Keenan noted that Algeria’s apparent attempts to interfere in the internal politics of Mali are an all too familiar sight. In Libya, Algeria has been cultivating relationships with several groups that are currently enjoying a surge in popularity. Closer to home, on its western borders, Algeria has made many attempts since 1975 to destabilise Morocco for the purpose of gaining access to the Atlantic, most clearly a corridor to the ocean for its suffocating trade routes. This is the kind of thing that Algeria has been doing for a long time, going back as early as 1975 when 40.000 Moroccan families residing in Algeria were forcibly expelled in an early morning of a religious day.
Operating in the shadows of the grey zone Algeria’s hybrid warfare aims to undermine rising regional economic powers and societies through a toxic mix of Cold War era manoeuvres, disinformation, malign alliances, economic pressure and the use of all means to simply counter Morocco.
These operations are intended to support the survival of the military regime’s ultimate objectives: to erode Morocco’s rising power, re-consolidate military demagoguery of a group of geriatric soldiers to remain in power as long as possible.
The Algerian army and government’s use of non-kinetic strategies and tactics to counter Morocco and gain a temporary advantage over its sole enemy is not new and can be traced back to Boumadien era.
However, with evolving technologies, instant media landscapes, and growing emphasis placed on imagery, the military regime finds itself in a state of chaos and confusion.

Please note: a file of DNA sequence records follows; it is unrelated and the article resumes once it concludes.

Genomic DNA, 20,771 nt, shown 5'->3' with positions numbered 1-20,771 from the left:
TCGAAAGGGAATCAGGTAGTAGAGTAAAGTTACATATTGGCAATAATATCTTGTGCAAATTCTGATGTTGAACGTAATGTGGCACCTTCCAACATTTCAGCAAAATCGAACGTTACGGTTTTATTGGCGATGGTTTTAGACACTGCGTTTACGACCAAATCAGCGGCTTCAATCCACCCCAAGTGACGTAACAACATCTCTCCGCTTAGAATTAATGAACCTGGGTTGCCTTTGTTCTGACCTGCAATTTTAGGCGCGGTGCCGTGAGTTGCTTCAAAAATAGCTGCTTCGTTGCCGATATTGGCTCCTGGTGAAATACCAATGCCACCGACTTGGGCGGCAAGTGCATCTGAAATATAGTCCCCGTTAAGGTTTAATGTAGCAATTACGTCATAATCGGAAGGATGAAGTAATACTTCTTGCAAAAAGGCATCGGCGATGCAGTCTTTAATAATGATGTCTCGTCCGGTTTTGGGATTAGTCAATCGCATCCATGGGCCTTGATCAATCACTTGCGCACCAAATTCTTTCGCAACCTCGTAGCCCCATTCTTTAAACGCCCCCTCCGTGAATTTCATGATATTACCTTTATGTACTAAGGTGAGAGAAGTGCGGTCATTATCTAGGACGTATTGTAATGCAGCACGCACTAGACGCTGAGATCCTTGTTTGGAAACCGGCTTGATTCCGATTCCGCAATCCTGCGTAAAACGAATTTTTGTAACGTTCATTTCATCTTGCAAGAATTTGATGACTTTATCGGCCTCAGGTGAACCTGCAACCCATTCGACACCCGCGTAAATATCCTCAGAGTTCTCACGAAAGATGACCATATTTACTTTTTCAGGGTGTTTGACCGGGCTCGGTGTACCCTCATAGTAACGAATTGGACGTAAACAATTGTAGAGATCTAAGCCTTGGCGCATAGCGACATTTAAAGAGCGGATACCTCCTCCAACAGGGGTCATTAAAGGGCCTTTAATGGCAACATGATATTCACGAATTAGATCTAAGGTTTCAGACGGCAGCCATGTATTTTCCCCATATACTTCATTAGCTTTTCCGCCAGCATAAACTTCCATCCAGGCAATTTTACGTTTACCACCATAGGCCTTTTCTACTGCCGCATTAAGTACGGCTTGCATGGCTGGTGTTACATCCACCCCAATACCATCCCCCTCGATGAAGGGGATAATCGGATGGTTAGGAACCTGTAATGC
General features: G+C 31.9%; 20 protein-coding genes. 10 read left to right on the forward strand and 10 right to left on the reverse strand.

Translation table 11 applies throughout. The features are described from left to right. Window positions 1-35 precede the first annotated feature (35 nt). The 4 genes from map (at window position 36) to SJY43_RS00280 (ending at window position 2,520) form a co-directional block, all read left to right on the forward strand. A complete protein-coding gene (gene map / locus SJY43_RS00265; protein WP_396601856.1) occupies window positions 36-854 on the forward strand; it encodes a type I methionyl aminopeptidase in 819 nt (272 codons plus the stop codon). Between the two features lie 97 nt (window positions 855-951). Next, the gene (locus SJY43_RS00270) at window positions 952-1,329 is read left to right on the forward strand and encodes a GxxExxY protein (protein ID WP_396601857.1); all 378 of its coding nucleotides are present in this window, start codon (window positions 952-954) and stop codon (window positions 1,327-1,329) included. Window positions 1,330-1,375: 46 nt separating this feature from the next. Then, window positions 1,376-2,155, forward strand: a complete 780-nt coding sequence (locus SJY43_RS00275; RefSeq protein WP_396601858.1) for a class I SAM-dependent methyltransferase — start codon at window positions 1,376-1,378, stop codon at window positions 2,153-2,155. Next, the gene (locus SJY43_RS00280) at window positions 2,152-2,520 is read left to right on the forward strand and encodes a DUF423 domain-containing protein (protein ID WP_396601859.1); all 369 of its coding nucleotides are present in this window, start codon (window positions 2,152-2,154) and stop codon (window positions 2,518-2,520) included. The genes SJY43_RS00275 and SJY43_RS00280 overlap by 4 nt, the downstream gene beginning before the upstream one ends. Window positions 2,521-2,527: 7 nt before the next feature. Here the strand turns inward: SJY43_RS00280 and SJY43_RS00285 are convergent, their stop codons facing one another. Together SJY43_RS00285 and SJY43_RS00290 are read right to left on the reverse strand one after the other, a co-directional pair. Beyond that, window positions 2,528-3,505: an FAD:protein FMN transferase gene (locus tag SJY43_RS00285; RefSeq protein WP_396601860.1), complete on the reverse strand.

The Dean of the International Centre and Professor of Political Science and African Studies Leonardo A Villalón edited The Oxford Handbook of the African Sahel (2021). One the key arguments of the publication is that regional actors pursuing their own agendas are the real threat to Mali and its future.
Algeria and Rent Security in the Sahel.
Whilst attention focuses on the geopolitics of the Sahel, a more significant political and economic struggle concerning the spread of private securities in Mali is related to its contractual benefits. Mali for some regional actors became a source of rent for the elites. The encouragement by Algeria of the private (mercenary) security firms’ contractors, with their unknown beneficiaries, offshore registration and low visibility, built close links to secret services along the northern and eastern borders. The illicit contracts and subcontracts were purportedly used for personal enrichment in a security rent-seeking climate.
A long-established pattern of covert malfeasance, meddling, hiring mercenaries and subversion to simply maintain a status quo of chaos and disorder in the Sahel region and in Africa as a whole. Algeria’s short and myopic vision assume that taking advantage of any situation in which states in crisis and in need would not reject financial support such as Tunisia.
All the tactics and crime scene of the assassination of the two Moroccan lorry drivers in Mali suggests that Algeria wages proxy and malign manoeuvres in Mali after “being convinced” that the Moroccan Sahara is no longer a subject of discussion by Moroccans.
Mali's first President Modibo Keita (1960-68) if still alive today, would likely change his mind that his struggle against imperialism means nothing to the unfortunate neighbours who are becoming the real tool of imperialism. Algeria has allowed the French military planes to cross its spheres towards Mali since Bouteflika. That is why “A Weaker Africa is one of Algeria’s Larger Aims”.
Image: By Jawi13 - Own work, CC BY-SA 4.0, https://commons.wikimedia.org/...